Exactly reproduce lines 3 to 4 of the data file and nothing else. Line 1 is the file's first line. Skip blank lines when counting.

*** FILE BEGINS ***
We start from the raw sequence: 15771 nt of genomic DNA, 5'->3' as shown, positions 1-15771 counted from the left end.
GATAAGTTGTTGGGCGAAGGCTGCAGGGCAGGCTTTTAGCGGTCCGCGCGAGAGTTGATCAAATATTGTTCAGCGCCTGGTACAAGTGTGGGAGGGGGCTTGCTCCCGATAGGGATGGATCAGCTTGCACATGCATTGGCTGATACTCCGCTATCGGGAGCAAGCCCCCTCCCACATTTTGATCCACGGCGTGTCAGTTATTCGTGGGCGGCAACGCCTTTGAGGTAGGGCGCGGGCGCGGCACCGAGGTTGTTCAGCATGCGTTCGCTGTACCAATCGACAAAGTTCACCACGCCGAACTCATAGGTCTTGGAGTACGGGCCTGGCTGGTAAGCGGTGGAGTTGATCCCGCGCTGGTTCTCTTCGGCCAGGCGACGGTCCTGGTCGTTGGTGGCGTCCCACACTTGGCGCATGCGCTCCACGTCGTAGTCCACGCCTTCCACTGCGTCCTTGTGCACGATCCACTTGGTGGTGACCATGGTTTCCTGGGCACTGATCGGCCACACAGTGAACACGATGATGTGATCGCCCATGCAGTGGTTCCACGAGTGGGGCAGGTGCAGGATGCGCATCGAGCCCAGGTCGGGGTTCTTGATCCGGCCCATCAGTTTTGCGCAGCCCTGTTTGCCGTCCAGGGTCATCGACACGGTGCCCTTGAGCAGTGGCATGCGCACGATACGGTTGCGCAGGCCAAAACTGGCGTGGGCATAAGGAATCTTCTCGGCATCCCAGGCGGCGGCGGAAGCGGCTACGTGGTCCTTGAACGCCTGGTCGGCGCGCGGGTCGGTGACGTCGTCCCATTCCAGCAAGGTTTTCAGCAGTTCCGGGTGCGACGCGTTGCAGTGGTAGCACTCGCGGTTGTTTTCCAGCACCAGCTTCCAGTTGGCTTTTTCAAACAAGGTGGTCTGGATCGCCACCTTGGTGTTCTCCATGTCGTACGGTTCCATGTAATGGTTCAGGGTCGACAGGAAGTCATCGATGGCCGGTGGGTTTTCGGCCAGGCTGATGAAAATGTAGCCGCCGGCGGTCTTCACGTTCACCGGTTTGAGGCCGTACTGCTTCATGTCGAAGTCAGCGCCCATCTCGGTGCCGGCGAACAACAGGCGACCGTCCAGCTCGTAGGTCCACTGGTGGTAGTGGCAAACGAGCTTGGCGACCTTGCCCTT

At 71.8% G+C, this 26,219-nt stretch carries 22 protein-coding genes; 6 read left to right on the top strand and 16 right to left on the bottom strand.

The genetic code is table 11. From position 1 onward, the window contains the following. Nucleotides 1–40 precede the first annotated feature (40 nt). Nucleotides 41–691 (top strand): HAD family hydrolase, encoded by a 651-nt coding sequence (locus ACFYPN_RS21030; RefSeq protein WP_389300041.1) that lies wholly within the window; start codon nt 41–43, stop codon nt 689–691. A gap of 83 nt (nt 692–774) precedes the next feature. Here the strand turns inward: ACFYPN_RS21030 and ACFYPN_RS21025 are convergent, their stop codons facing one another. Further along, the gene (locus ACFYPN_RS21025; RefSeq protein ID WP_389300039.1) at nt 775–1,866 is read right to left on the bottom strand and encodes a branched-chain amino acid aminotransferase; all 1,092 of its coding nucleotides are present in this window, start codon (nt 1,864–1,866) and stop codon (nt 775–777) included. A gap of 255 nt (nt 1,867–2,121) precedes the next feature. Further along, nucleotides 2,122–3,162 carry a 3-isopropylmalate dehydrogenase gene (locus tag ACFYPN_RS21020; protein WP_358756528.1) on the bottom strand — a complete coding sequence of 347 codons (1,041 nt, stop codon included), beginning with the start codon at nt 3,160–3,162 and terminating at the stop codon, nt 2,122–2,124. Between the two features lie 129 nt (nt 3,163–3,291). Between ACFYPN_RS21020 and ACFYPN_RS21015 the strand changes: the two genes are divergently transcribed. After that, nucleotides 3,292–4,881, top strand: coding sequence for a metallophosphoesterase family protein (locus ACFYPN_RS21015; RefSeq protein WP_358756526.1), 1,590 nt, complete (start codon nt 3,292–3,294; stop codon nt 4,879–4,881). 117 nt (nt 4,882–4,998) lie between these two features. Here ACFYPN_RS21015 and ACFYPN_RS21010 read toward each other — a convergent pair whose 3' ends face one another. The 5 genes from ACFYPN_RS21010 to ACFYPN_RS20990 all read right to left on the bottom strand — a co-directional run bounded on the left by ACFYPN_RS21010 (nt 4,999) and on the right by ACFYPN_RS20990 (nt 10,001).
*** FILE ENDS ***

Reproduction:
At 71.8% G+C, this 26,219-nt stretch carries 22 protein-coding genes; 6 read left to right on the top strand and 16 right to left on the bottom strand.

The genetic code is table 11. From position 1 onward, the window contains the following. Nucleotides 1–40 precede the first annotated feature (40 nt). Nucleotides 41–691 (top strand): HAD family hydrolase, encoded by a 651-nt coding sequence (locus ACFYPN_RS21030; RefSeq protein WP_389300041.1) that lies wholly within the window; start codon nt 41–43, stop codon nt 689–691. A gap of 83 nt (nt 692–774) precedes the next feature. Here the strand turns inward: ACFYPN_RS21030 and ACFYPN_RS21025 are convergent, their stop codons facing one another. Further along, the gene (locus ACFYPN_RS21025; RefSeq protein ID WP_389300039.1) at nt 775–1,866 is read right to left on the bottom strand and encodes a branched-chain amino acid aminotransferase; all 1,092 of its coding nucleotides are present in this window, start codon (nt 1,864–1,866) and stop codon (nt 775–777) included. A gap of 255 nt (nt 1,867–2,121) precedes the next feature. Further along, nucleotides 2,122–3,162 carry a 3-isopropylmalate dehydrogenase gene (locus tag ACFYPN_RS21020; protein WP_358756528.1) on the bottom strand — a complete coding sequence of 347 codons (1,041 nt, stop codon included), beginning with the start codon at nt 3,160–3,162 and terminating at the stop codon, nt 2,122–2,124. Between the two features lie 129 nt (nt 3,163–3,291). Between ACFYPN_RS21020 and ACFYPN_RS21015 the strand changes: the two genes are divergently transcribed. After that, nucleotides 3,292–4,881, top strand: coding sequence for a metallophosphoesterase family protein (locus ACFYPN_RS21015; RefSeq protein WP_358756526.1), 1,590 nt, complete (start codon nt 3,292–3,294; stop codon nt 4,879–4,881). 117 nt (nt 4,882–4,998) lie between these two features. Here ACFYPN_RS21015 and ACFYPN_RS21010 read toward each other — a convergent pair whose 3' ends face one another. The 5 genes from ACFYPN_RS21010 to ACFYPN_RS20990 all read right to left on the bottom strand — a co-directional run bounded on the left by ACFYPN_RS21010 (nt 4,999) and on the right by ACFYPN_RS20990 (nt 10,001).